Megha Jandhyala – This is an exceptional rendition of Ontario riesling. Essentially dry, with a firm but graceful, even statuesque structure, it is intriguingly nuanced, mineral, and ever so delicately floral, with petrol-adjacent aromas, and notes of ripe orchard, stone, and citrus fruit.
Sara d’Amato – Cave Spring’s iconic CSV Riesling has become a collector’s item among those in the know. This riveting, salty, and intense wine is just coming into its own but with many years of enjoyment yet as it continues to develop honeyed and nutty complexity in the bottle.

Southern Right Sauvignon Blanc 2022

Southern Right Sauvignon Blanc 2022, Hemel en Aarde, South Africa      
$23.95, Trialto Wines  OnLine Flagship Exclusive
Michael Godel – When I tasted this in South Africa last October I was not privy to what price it would land in VINTAGES. It’s $24. Are you freaking kidding me?  A track record as solid as any of its ilk to deliver an intensity of flavour and that freshness overload, together thick as thieves, drinking at peak, right now
David Lawrason – A great value from South Africa, a country with a history of exemplary sauvignons from coastal regions. Expect lifted, complex lemongrass, basil/tarragon, grapefruit and diced yellow pepper. It is medium weight with flesh and heat, but solid acidity keeps it on beam. Amped Sancerre!.

Studert-Prüm Wehlener Sonnenuhr Riesling Spätlese 2019

Studert-Prüm Wehlener Sonnenuhr Riesling Spätlese 2019, Mosel, Germany
$28.95, Vinexx OnLine Flagship Exclusive
John Szabo – About as textbook as it comes, this spätlese is ripe, fresh, off-dry, light-bodied but substantially flavoured riesling considering just 8.5% alcohol – the magic of the Mosel. A grand cru at under $30. Drink or hold a decade or longer.
Megha Jandhyala – This is a well-priced, concentrated Spätlese from the celebrated, steep, slate-covered vineyard of Wehlener-Sonnenuhr. Look past its sweetness to the poise and grace it embodies. A focussed, smooth beam of acidity runs through its center, around which notes of honeysuckle, gunflint, and orchard and stone fruit swirl and spin.
Sara d’Amato – Sweet succulent, acid and sweetness wow, a bit of a palate overload but most definitely in the realm of Spatlese, excellent concentration. Notes of rosebud, saffron and grape jelly.  Chill well and serve with ripe gooey cheeses

Pieropan Soave Classico 2020

Pieropan Soave Classico 2020, Veneto, Italy
$21.95, Vonterra Wines
John Szabo – Hard to fathom how a wine of this quality, history and pedigree still sells for under $22. Drink or hold late into the decade – I think you’ll be surprised how well this ages.
Michael Godel – Arch proper Soave, to no surprise, exulting volcanic and limestone raised garganega to its rightful place atop the Veneto whites. Pieropan just gets it and does everything by the book, correct and right.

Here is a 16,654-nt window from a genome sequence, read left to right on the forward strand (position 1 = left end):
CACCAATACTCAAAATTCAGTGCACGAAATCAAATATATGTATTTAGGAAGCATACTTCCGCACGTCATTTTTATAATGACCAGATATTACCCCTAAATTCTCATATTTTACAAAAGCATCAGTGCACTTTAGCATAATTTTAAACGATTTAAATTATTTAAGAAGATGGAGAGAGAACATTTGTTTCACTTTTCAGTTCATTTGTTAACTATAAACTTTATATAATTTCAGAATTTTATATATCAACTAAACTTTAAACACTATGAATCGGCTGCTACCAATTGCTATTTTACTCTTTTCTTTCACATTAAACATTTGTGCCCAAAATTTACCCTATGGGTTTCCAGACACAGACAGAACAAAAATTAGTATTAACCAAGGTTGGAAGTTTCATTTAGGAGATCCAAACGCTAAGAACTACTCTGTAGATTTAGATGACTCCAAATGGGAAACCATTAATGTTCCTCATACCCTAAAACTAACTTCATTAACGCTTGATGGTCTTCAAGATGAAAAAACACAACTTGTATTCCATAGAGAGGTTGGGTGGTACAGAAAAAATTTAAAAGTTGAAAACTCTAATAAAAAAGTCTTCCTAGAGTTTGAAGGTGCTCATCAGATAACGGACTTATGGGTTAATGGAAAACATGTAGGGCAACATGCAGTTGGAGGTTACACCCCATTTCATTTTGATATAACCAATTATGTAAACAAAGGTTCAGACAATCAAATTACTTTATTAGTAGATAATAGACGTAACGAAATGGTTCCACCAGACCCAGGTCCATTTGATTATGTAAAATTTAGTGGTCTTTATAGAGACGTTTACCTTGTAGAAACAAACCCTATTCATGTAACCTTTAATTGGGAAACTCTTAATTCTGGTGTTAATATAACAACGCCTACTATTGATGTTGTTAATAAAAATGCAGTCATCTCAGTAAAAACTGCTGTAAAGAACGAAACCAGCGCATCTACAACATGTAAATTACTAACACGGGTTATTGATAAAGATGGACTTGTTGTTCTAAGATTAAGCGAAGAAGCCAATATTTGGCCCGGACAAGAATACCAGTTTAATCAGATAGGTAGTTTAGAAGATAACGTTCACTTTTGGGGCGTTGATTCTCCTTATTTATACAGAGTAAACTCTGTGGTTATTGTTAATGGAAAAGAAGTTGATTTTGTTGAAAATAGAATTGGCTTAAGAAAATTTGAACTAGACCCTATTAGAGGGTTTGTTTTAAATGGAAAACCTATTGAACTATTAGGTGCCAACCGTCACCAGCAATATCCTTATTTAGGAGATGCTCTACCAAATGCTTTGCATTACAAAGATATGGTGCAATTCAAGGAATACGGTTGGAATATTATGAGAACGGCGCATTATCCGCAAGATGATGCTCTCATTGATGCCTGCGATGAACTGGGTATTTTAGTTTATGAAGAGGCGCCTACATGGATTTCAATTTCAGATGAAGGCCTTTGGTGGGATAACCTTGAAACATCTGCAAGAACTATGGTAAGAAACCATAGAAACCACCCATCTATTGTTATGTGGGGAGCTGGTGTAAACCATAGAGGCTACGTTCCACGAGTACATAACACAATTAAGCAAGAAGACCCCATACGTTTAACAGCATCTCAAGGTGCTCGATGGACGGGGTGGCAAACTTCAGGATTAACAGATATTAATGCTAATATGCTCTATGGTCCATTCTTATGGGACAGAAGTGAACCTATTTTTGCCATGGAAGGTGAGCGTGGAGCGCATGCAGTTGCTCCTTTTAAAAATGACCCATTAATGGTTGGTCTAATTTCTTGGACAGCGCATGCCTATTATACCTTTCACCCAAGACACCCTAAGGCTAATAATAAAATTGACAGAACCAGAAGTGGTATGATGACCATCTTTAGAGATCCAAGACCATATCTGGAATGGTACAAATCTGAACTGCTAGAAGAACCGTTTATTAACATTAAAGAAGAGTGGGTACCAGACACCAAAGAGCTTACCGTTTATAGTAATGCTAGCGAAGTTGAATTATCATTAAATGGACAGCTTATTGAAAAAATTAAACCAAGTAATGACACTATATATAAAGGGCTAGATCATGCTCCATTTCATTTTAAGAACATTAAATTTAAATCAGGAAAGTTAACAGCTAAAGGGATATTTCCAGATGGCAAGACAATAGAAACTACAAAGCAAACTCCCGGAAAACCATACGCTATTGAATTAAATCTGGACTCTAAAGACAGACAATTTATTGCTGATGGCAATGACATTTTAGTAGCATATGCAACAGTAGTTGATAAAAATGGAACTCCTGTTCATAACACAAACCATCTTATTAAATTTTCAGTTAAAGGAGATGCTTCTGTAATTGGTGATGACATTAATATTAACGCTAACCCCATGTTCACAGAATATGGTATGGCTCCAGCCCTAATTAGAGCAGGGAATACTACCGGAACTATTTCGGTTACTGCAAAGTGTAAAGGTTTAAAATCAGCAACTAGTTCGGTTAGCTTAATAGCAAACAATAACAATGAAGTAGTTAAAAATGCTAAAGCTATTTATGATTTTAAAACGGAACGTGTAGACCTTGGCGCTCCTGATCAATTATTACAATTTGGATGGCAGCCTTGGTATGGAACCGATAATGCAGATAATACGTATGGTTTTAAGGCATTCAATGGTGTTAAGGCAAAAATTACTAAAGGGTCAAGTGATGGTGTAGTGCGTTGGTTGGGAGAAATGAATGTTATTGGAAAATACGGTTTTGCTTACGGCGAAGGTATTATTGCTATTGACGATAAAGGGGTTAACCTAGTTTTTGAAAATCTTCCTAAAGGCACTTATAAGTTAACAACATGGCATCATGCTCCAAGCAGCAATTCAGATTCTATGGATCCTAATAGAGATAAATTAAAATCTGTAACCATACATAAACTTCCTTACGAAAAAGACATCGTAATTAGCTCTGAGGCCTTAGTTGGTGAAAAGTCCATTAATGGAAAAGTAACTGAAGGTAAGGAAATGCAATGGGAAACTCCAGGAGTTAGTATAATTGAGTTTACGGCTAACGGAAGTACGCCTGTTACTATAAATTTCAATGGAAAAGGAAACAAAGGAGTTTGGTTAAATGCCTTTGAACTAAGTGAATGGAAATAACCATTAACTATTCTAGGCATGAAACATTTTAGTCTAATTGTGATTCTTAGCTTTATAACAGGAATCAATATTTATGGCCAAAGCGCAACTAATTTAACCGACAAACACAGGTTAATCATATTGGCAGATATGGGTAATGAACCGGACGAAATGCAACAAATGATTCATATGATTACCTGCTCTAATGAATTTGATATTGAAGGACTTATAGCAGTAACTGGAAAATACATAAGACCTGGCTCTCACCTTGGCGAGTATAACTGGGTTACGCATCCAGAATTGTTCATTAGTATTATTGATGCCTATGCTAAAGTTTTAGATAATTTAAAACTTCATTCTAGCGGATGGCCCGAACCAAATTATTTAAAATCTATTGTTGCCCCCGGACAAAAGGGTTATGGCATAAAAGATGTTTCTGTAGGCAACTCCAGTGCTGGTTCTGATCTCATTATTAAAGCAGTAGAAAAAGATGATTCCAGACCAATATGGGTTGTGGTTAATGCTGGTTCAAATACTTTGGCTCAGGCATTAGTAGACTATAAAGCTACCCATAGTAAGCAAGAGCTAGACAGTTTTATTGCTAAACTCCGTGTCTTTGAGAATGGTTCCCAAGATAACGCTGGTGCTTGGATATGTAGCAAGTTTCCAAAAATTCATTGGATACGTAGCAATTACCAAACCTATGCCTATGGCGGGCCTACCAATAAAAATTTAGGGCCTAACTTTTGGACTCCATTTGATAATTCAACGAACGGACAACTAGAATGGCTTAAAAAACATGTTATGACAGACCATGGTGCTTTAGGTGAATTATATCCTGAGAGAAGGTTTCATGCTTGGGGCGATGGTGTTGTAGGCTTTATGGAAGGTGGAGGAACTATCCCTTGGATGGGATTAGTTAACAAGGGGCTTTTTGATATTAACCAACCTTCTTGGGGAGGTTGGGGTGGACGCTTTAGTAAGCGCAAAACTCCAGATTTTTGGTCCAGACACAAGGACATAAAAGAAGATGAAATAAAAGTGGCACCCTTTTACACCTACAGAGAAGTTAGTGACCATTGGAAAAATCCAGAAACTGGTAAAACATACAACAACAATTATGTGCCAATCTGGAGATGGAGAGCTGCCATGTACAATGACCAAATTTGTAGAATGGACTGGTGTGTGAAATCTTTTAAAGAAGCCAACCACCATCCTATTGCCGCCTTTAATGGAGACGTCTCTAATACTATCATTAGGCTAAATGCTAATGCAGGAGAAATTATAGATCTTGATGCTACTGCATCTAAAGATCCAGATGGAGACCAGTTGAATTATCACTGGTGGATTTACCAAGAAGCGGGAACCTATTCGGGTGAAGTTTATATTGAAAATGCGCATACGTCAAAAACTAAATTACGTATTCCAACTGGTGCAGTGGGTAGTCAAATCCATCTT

Megha Jandhyala – Here is a focussed, balanced, and compelling example of an often under-appreciated and under-valued appellation. I like its fleshy, vibrant palate and long, engaging finish, infused with citrus zest and botanicals.

Alpha Estate Turtles Single Vineyard Malagouzia 2022

Alpha Estate Turtles Single Vineyard Malagouzia 2022,  Florina, Macedonia,  Greece
$19.95, The Kolonaki Group       
David Lawrason – Malagouzia is a great white variety of Greece, rich and aromatic but not as pungent as gewurz or muscat. This captures tropical melon, lily florality, waxiness and white pepper – exotic and intriguing.  Full bodied, smooth and creamy with medium acidity. Classy!
Michael Godel – There are times when malagouzia is downplayed, stripped of its character but this by Alpha Estate is not one of those times. A chorus of harmony here, in synch, layered and ideal to sip alongside sapid snacks outside on a warm afternoon.
Megha Jandhyala – Here is an opportunity to try a single-vineyard expression of a lesser-known Greek variety. I really like its rich, glossy texture, subtle floral perfume, concentrated notes of citrus and orchard fruit, and unrestrained, unaffected charm.
Sara d’Amato – The near-extinct grape malagouzia has experienced a revival over the past couple of decades. Still largely unknown, wines from this variety range from sweet to dry in style, can make for extraordinary food matches and should not be overlooked. Here in an enlivening example that is dry, salty and bright with plenty of fragrant intrigue.

Mega Spileo Assyrtiko 2021

Mega Spileo Assyrtiko 2021, Peloponnese, Greece
$19.95, Kolonaki Group
Sara d’Amato – A step above your simple, light, easy-breezy, refreshing assyrtiko, this wine pulls a complex dimension from lees aging and high-quality fruit. Springtime-ready and a notable value in this release.

Jean-Max Roger Cuvée Genèse Sancerre 2021

Jean-Max Roger Cuvée Genèse Sancerre 2021, Loire, France
$34.95 Connexion Oenophilia
John Szabo – Properly restrained, aromatically withdrawn Sancerre, this is first class wine, a trip back to the Loire of old before hot vintages were the norm.

Jean Max Roger Cuvée Les Caillottes Sancerre 2020

Jean Max Roger Cuvée Les Caillottes Sancerre 2020, Loire, France
$35.95, Connexion Oenophelia
Megha Jandhyala – This is an elegant, complex Sancerre, encased in vibrant acidity, appealingly saline, savoury, and mineral, with delicate grassy tones and notes of ripe citrus fruit and zest.

Vidussi Ribolla Gialla 2021

Vidussi Ribolla Gialla 2021, Collio, Friuli, Italy     
$18.95, Trialto Wines    
David Lawrason – Ribolla is an aromatic local variety in Italy’s northeast. The nose is fairly lifted but gentle with yellow plum (mirabel), tarragon, lemon blossom, lily and spice. It is light to medium weight, soft but not sweet with a slightly waxy texture. Good flavour intensity, sense of volume and presence for the money. A great garden white.